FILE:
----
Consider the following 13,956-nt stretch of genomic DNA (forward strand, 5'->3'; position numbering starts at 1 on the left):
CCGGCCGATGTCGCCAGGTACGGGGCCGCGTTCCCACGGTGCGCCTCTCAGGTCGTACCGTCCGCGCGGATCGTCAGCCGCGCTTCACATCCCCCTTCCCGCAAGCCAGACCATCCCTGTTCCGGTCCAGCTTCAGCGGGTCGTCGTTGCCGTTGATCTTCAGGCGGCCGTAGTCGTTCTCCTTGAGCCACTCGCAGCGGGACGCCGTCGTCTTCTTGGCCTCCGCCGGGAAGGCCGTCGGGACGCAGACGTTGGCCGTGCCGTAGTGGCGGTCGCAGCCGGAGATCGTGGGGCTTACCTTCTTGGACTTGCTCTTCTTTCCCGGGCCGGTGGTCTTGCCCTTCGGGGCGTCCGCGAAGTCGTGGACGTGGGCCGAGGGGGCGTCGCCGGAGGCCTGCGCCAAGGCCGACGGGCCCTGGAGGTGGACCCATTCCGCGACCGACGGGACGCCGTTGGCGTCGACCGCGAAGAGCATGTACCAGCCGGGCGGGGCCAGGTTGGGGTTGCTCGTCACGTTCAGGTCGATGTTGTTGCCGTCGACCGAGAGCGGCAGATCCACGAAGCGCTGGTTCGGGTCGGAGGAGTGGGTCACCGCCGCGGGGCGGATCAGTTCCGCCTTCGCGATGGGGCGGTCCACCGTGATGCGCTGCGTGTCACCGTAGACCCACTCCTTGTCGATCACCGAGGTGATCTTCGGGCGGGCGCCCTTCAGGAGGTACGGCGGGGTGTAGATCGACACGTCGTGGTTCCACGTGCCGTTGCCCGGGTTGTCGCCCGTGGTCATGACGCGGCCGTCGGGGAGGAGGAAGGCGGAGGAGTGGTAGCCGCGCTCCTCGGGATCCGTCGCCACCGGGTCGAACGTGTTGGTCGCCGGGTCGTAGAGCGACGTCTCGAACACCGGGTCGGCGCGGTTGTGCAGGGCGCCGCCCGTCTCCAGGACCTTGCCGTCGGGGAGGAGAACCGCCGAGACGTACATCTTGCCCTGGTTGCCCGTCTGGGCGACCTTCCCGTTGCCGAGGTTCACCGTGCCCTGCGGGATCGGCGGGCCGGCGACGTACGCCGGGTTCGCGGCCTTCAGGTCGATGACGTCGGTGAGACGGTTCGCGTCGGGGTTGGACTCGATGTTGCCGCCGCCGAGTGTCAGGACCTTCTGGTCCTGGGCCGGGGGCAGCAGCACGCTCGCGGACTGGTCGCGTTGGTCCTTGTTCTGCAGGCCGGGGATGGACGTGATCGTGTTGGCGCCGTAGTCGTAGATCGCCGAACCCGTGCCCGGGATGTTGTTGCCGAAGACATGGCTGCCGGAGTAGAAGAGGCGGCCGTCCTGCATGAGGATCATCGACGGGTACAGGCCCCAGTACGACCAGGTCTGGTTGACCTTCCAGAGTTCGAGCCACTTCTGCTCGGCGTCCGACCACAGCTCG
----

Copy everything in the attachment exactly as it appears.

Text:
Consider the following 13,956-nt stretch of genomic DNA (forward strand, 5'->3'; position numbering starts at 1 on the left):
CCGGCCGATGTCGCCAGGTACGGGGCCGCGTTCCCACGGTGCGCCTCTCAGGTCGTACCGTCCGCGCGGATCGTCAGCCGCGCTTCACATCCCCCTTCCCGCAAGCCAGACCATCCCTGTTCCGGTCCAGCTTCAGCGGGTCGTCGTTGCCGTTGATCTTCAGGCGGCCGTAGTCGTTCTCCTTGAGCCACTCGCAGCGGGACGCCGTCGTCTTCTTGGCCTCCGCCGGGAAGGCCGTCGGGACGCAGACGTTGGCCGTGCCGTAGTGGCGGTCGCAGCCGGAGATCGTGGGGCTTACCTTCTTGGACTTGCTCTTCTTTCCCGGGCCGGTGGTCTTGCCCTTCGGGGCGTCCGCGAAGTCGTGGACGTGGGCCGAGGGGGCGTCGCCGGAGGCCTGCGCCAAGGCCGACGGGCCCTGGAGGTGGACCCATTCCGCGACCGACGGGACGCCGTTGGCGTCGACCGCGAAGAGCATGTACCAGCCGGGCGGGGCCAGGTTGGGGTTGCTCGTCACGTTCAGGTCGATGTTGTTGCCGTCGACCGAGAGCGGCAGATCCACGAAGCGCTGGTTCGGGTCGGAGGAGTGGGTCACCGCCGCGGGGCGGATCAGTTCCGCCTTCGCGATGGGGCGGTCCACCGTGATGCGCTGCGTGTCACCGTAGACCCACTCCTTGTCGATCACCGAGGTGATCTTCGGGCGGGCGCCCTTCAGGAGGTACGGCGGGGTGTAGATCGACACGTCGTGGTTCCACGTGCCGTTGCCCGGGTTGTCGCCCGTGGTCATGACGCGGCCGTCGGGGAGGAGGAAGGCGGAGGAGTGGTAGCCGCGCTCCTCGGGATCCGTCGCCACCGGGTCGAACGTGTTGGTCGCCGGGTCGTAGAGCGACGTCTCGAACACCGGGTCGGCGCGGTTGTGCAGGGCGCCGCCCGTCTCCAGGACCTTGCCGTCGGGGAGGAGAACCGCCGAGACGTACATCTTGCCCTGGTTGCCCGTCTGGGCGACCTTCCCGTTGCCGAGGTTCACCGTGCCCTGCGGGATCGGCGGGCCGGCGACGTACGCCGGGTTCGCGGCCTTCAGGTCGATGACGTCGGTGAGACGGTTCGCGTCGGGGTTGGACTCGATGTTGCCGCCGCCGAGTGTCAGGACCTTCTGGTCCTGGGCCGGGGGCAGCAGCACGCTCGCGGACTGGTCGCGTTGGTCCTTGTTCTGCAGGCCGGGGATGGACGTGATCGTGTTGGCGCCGTAGTCGTAGATCGCCGAACCCGTGCCCGGGATGTTGTTGCCGAAGACATGGCTGCCGGAGTAGAAGAGGCGGCCGTCCTGCATGAGGATCATCGACGGGTACAGGCCCCAGTACGACCAGGTCTGGTTGACCTTCCAGAGTTCGAGCCACTTCTGCTCGGCGTCCGACCACAGCTCG